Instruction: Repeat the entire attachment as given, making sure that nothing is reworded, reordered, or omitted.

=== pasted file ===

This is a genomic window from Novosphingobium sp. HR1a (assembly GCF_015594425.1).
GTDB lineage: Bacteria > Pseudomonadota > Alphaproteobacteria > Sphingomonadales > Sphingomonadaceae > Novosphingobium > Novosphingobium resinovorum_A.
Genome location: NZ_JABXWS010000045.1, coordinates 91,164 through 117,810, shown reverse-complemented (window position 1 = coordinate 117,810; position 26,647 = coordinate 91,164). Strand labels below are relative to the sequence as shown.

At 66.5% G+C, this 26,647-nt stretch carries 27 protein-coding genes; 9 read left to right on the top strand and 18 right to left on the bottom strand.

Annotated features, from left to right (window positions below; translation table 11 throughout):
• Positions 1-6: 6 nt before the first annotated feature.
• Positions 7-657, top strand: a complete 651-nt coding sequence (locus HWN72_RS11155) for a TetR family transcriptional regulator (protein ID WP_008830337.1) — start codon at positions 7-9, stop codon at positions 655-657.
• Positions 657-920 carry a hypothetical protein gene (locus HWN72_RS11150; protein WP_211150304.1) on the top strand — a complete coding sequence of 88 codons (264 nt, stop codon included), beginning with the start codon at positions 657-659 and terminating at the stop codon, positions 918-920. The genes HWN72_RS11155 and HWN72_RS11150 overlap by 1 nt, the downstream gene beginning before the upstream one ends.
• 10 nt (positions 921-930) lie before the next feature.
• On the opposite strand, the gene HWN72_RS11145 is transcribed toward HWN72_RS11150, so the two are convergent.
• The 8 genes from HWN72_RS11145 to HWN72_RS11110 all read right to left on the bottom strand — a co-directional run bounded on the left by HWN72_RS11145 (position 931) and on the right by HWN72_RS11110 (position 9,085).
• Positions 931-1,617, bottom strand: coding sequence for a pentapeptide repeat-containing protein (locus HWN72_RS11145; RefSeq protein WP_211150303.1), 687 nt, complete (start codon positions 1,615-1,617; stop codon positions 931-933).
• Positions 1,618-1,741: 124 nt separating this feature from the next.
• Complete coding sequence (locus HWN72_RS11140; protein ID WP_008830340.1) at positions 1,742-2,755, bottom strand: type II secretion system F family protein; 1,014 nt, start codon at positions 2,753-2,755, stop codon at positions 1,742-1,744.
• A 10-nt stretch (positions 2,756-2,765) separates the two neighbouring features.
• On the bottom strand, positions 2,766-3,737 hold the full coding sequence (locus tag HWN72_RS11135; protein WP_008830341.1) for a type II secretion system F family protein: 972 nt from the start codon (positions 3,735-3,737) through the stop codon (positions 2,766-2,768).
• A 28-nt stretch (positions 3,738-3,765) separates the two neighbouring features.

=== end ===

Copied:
This is a genomic window from Novosphingobium sp. HR1a (assembly GCF_015594425.1).
GTDB lineage: Bacteria > Pseudomonadota > Alphaproteobacteria > Sphingomonadales > Sphingomonadaceae > Novosphingobium > Novosphingobium resinovorum_A.
Genome location: NZ_JABXWS010000045.1, coordinates 91,164 through 117,810, shown reverse-complemented (window position 1 = coordinate 117,810; position 26,647 = coordinate 91,164). Strand labels below are relative to the sequence as shown.

At 66.5% G+C, this 26,647-nt stretch carries 27 protein-coding genes; 9 read left to right on the top strand and 18 right to left on the bottom strand.

Annotated features, from left to right (window positions below; translation table 11 throughout):
• Positions 1-6: 6 nt before the first annotated feature.
• Positions 7-657, top strand: a complete 651-nt coding sequence (locus HWN72_RS11155) for a TetR family transcriptional regulator (protein ID WP_008830337.1) — start codon at positions 7-9, stop codon at positions 655-657.
• Positions 657-920 carry a hypothetical protein gene (locus HWN72_RS11150; protein WP_211150304.1) on the top strand — a complete coding sequence of 88 codons (264 nt, stop codon included), beginning with the start codon at positions 657-659 and terminating at the stop codon, positions 918-920. The genes HWN72_RS11155 and HWN72_RS11150 overlap by 1 nt, the downstream gene beginning before the upstream one ends.
• 10 nt (positions 921-930) lie before the next feature.
• On the opposite strand, the gene HWN72_RS11145 is transcribed toward HWN72_RS11150, so the two are convergent.
• The 8 genes from HWN72_RS11145 to HWN72_RS11110 all read right to left on the bottom strand — a co-directional run bounded on the left by HWN72_RS11145 (position 931) and on the right by HWN72_RS11110 (position 9,085).
• Positions 931-1,617, bottom strand: coding sequence for a pentapeptide repeat-containing protein (locus HWN72_RS11145; RefSeq protein WP_211150303.1), 687 nt, complete (start codon positions 1,615-1,617; stop codon positions 931-933).
• Positions 1,618-1,741: 124 nt separating this feature from the next.
• Complete coding sequence (locus HWN72_RS11140; protein ID WP_008830340.1) at positions 1,742-2,755, bottom strand: type II secretion system F family protein; 1,014 nt, start codon at positions 2,753-2,755, stop codon at positions 1,742-1,744.
• A 10-nt stretch (positions 2,756-2,765) separates the two neighbouring features.
• On the bottom strand, positions 2,766-3,737 hold the full coding sequence (locus tag HWN72_RS11135; protein WP_008830341.1) for a type II secretion system F family protein: 972 nt from the start codon (positions 3,735-3,737) through the stop codon (positions 2,766-2,768).
• A 28-nt stretch (positions 3,738-3,765) separates the two neighbouring features.